Great Tips for Pairing Wine with Soup
Nothing warms you to the soul like a hearty bowl of soup or stew. But did you know the complex flavors of your favorite winter recipe compliment many types of wine? Pairing wine with a soup can be just as elegant as choosing a chewy Cabernet Sauvignon with a bold French cheese. However, it is a bit less pretentious and approachable for just about anyone who loves soup and wine. And, we could not think of a better subject to explore this winter. We’ve got some great tips for pairing wine with soup.
The first thing to consider is your soup’s ingredients, and next, the type of broth (consommé or creamy). Earthy flavors such as spices, herbs, and plump tomatoes pair well with wines with significant acidity. However, sweeter flavors like onions, carrots, and squashes call for more rounded lush and fruity wines. Ok, so what does this really mean?
Dishes Paired with WineClam / Seafood Chowders: Creamy, rich, and hearty. Chowders are the quintessential winter staple. The briny flavors of the sea pair well with a citrusy, zesty white wine. Therefore, Reisling makes a perfect choice. It’s sweetness cuts through the luxurious broth and starchy potatoes. Chicken Soup: Often referred to as “Jewish Penicillin,” every family seems to have a favorite recipe for this classic soup. It calls for a hefty white wine such as a buttery Chardonnay. The spices and oakiness compliment the chicken and vegetables, with a hint of acidity to help balance any fat in the soup. Chardonnay’s layers of peaches, butterscotch and melon are a delicious partner to chicken soup. Chili: It seems like as soon as the temperatures drop, the chili cravings begin. A hearty, deep, rich and textured wine pairs deliciously with the heat from the peppers, chili powder, hot sauces and corn bread associated with chili. Consider a Zinfandel, Malbec, Syrah. The spicier the chili chose a more fruit forward wine. Beef Stew: Whether you are following your grandmother’s or Julia Child’s Beef Bourguignonne recipe, nothing accompanies the tenderness of the slow cooked beef and vegetables than Pinot Noir. It is light and fruity with hints of raspberries and earthiness. The wine is often used while cooking the dish, so why not pour a little in your glass as well?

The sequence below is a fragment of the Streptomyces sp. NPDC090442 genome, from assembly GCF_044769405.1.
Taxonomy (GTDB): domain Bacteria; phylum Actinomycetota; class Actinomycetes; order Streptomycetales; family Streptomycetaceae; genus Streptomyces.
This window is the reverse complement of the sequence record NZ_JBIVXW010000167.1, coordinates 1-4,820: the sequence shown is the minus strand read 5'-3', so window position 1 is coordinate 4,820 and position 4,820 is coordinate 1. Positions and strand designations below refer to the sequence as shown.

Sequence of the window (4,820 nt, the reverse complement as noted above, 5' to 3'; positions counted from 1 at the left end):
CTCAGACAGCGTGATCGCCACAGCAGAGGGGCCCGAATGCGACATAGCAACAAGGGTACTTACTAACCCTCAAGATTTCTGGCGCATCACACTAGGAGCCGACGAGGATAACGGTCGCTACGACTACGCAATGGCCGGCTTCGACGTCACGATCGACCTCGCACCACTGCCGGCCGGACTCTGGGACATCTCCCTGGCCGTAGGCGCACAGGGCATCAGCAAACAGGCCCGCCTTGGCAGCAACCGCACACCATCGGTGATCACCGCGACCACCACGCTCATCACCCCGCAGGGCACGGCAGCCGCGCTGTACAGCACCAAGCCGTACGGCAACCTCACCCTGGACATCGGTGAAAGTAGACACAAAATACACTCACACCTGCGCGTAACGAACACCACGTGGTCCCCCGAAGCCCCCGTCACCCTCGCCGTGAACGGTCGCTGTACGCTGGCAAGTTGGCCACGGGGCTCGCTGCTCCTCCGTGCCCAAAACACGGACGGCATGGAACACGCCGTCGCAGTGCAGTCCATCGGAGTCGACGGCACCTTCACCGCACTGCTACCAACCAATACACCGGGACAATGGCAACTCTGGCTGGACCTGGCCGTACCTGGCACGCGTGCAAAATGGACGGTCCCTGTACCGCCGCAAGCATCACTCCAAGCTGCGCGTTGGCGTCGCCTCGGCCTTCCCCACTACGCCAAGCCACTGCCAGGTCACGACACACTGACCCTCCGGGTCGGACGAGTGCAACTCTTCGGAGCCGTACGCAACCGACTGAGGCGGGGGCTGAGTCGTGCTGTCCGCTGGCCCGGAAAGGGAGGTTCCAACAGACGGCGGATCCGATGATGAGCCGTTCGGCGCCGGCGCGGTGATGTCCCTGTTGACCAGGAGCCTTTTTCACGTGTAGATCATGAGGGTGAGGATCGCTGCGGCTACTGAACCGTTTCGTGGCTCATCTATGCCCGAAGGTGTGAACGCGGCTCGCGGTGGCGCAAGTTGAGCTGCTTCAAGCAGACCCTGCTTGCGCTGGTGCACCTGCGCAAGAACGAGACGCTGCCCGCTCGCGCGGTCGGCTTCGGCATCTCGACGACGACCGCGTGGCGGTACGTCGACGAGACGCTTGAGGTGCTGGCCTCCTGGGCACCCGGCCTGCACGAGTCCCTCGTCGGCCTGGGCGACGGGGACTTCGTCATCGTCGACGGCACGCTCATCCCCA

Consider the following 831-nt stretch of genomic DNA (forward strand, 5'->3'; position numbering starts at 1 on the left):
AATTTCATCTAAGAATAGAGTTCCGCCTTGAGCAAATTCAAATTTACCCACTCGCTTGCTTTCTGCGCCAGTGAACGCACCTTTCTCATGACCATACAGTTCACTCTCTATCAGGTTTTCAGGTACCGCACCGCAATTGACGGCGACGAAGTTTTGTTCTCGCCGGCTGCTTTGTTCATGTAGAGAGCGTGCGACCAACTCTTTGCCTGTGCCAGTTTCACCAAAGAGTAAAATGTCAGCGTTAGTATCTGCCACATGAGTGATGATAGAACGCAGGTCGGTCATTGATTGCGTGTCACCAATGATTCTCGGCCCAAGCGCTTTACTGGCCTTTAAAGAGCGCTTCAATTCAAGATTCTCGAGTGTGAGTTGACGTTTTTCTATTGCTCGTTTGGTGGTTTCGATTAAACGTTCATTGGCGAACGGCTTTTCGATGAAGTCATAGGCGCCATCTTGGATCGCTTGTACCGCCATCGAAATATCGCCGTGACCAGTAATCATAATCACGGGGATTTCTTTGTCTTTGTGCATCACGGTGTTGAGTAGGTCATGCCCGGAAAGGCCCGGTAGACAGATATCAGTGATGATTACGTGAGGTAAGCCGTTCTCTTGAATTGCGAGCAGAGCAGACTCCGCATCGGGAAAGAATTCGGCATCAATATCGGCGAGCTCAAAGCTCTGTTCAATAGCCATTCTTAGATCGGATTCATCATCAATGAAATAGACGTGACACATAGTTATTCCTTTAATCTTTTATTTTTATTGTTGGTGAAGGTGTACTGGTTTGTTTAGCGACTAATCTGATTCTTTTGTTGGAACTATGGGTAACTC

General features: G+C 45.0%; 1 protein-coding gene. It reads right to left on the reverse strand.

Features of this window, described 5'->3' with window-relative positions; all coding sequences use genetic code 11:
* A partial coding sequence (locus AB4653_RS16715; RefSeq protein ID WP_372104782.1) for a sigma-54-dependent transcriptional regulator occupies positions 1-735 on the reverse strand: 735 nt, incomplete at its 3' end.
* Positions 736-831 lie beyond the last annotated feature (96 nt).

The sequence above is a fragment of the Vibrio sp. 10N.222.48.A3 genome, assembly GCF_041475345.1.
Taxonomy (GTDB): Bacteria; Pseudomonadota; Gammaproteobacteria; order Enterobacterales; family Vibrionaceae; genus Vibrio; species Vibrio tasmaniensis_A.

Have we sparked your appetite? Hungry for a hearty winter meal paired with the perfect wine? Try following a couple of these tips for pairing wine with soup this winter. It is sure to create a deliciously memorable meal! Not in the mood to cook? Order up a hefty helping of Garry’s Grill’s soup or chili, stop by and grab a bottle of wine, and voila! Dinner is served.